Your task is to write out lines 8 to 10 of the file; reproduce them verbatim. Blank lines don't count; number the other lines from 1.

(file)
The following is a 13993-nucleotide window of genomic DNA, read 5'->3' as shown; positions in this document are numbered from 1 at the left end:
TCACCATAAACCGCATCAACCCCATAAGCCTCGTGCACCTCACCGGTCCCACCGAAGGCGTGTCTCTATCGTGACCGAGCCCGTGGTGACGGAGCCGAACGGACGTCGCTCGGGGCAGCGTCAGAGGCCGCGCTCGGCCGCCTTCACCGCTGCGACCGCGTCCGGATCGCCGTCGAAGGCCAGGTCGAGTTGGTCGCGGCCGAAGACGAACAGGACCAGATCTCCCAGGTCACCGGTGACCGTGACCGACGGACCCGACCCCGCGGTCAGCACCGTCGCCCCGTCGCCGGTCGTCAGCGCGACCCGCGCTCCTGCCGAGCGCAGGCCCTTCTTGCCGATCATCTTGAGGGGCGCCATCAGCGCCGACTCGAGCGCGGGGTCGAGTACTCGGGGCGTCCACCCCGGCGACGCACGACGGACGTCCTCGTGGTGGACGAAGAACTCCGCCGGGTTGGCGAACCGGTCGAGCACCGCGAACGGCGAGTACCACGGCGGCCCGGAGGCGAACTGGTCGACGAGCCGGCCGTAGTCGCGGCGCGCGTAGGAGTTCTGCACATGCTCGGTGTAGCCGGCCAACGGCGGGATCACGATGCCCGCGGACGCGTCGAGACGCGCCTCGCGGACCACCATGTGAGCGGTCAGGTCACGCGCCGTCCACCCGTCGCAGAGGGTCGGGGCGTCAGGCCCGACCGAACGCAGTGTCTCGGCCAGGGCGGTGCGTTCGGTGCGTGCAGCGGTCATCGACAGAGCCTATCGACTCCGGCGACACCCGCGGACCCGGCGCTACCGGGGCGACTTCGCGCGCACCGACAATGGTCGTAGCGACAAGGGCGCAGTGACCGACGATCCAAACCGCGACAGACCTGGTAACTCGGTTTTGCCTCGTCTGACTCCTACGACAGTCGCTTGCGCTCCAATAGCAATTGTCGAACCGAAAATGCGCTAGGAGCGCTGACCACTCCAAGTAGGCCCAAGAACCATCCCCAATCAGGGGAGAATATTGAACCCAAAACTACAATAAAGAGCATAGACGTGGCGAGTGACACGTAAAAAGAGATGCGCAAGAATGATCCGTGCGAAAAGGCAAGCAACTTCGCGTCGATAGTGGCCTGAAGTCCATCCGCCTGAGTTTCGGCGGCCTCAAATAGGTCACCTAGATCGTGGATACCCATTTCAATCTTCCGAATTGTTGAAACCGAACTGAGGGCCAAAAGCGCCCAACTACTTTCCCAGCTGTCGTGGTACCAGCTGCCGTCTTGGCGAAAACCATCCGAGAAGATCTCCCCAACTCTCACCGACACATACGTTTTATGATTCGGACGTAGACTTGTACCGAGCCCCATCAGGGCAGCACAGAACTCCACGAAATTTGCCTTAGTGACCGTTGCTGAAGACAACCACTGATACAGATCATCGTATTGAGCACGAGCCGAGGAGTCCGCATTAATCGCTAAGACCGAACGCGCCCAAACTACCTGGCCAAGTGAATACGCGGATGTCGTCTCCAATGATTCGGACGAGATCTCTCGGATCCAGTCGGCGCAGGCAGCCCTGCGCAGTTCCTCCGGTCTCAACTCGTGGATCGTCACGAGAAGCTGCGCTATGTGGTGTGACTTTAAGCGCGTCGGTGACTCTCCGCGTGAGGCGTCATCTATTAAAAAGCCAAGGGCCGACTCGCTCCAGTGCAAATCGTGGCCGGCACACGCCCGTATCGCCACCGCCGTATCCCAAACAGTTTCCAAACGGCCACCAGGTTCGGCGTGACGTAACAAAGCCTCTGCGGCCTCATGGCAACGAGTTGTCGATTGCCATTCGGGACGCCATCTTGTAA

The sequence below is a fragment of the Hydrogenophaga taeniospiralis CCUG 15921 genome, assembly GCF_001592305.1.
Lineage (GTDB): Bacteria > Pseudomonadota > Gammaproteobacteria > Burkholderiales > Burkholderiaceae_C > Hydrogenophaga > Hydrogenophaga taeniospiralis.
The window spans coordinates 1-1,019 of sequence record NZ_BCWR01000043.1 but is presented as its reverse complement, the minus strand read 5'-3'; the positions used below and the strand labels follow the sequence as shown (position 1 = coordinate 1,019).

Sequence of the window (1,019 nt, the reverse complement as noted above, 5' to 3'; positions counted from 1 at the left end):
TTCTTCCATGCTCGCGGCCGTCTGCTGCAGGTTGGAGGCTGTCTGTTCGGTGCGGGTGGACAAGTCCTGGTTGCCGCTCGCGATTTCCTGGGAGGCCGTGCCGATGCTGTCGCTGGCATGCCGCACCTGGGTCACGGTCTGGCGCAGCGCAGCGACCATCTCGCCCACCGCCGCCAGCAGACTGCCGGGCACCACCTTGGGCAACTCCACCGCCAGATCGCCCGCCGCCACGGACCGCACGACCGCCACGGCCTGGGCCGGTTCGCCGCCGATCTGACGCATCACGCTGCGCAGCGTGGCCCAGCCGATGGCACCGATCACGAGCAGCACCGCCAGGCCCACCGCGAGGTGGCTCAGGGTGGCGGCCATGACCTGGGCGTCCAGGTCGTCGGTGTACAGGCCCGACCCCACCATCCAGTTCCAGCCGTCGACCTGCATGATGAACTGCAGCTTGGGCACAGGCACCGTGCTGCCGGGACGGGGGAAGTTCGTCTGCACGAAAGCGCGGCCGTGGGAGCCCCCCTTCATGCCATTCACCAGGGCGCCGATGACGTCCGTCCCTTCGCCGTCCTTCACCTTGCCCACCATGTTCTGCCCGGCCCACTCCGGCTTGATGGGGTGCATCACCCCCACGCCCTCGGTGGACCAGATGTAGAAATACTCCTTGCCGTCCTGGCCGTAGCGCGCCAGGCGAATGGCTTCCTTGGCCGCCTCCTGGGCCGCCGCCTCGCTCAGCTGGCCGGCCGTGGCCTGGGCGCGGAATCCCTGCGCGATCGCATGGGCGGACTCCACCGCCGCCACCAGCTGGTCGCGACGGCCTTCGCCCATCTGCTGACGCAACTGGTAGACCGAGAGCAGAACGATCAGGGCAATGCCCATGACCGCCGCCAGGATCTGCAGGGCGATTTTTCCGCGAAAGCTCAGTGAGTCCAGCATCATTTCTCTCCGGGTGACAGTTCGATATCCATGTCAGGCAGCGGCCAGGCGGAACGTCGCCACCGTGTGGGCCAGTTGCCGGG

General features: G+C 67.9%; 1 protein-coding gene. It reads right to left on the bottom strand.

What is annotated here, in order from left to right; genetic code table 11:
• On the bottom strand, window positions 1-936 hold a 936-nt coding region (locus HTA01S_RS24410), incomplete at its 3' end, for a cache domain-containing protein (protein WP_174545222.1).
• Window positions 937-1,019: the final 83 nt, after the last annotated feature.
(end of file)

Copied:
General features: G+C 67.9%; 1 protein-coding gene. It reads right to left on the bottom strand.

What is annotated here, in order from left to right; genetic code table 11:
• On the bottom strand, window positions 1-936 hold a 936-nt coding region (locus HTA01S_RS24410), incomplete at its 3' end, for a cache domain-containing protein (protein WP_174545222.1).